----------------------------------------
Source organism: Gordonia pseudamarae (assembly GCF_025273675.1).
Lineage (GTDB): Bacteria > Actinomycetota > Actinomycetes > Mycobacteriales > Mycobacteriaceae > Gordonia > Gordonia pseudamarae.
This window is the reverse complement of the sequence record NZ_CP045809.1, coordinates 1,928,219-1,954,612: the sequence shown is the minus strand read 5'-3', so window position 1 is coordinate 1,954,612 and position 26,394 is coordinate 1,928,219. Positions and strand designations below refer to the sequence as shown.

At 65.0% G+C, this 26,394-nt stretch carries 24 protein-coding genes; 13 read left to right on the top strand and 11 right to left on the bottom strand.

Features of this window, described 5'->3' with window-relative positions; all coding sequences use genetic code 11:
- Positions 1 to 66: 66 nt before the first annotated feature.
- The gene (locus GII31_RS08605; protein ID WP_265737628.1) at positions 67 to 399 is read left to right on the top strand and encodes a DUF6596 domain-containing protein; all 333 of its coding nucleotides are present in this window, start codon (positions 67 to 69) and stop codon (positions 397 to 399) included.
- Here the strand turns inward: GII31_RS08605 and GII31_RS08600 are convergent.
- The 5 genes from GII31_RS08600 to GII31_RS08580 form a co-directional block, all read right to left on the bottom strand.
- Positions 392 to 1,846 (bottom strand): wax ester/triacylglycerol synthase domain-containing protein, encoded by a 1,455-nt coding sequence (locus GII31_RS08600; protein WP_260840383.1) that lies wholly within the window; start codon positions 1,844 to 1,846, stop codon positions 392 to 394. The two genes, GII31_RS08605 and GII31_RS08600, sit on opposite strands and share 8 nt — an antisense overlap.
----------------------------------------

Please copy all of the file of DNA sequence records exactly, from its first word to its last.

Source organism: Gordonia pseudamarae (assembly GCF_025273675.1).
Lineage (GTDB): Bacteria > Actinomycetota > Actinomycetes > Mycobacteriales > Mycobacteriaceae > Gordonia > Gordonia pseudamarae.
This window is the reverse complement of the sequence record NZ_CP045809.1, coordinates 1,928,219-1,954,612: the sequence shown is the minus strand read 5'-3', so window position 1 is coordinate 1,954,612 and position 26,394 is coordinate 1,928,219. Positions and strand designations below refer to the sequence as shown.

At 65.0% G+C, this 26,394-nt stretch carries 24 protein-coding genes; 13 read left to right on the top strand and 11 right to left on the bottom strand.

Features of this window, described 5'->3' with window-relative positions; all coding sequences use genetic code 11:
- Positions 1 to 66: 66 nt before the first annotated feature.
- The gene (locus GII31_RS08605; protein ID WP_265737628.1) at positions 67 to 399 is read left to right on the top strand and encodes a DUF6596 domain-containing protein; all 333 of its coding nucleotides are present in this window, start codon (positions 67 to 69) and stop codon (positions 397 to 399) included.
- Here the strand turns inward: GII31_RS08605 and GII31_RS08600 are convergent.
- The 5 genes from GII31_RS08600 to GII31_RS08580 form a co-directional block, all read right to left on the bottom strand.
- Positions 392 to 1,846 (bottom strand): wax ester/triacylglycerol synthase domain-containing protein, encoded by a 1,455-nt coding sequence (locus GII31_RS08600; protein WP_260840383.1) that lies wholly within the window; start codon positions 1,844 to 1,846, stop codon positions 392 to 394. The two genes, GII31_RS08605 and GII31_RS08600, sit on opposite strands and share 8 nt — an antisense overlap.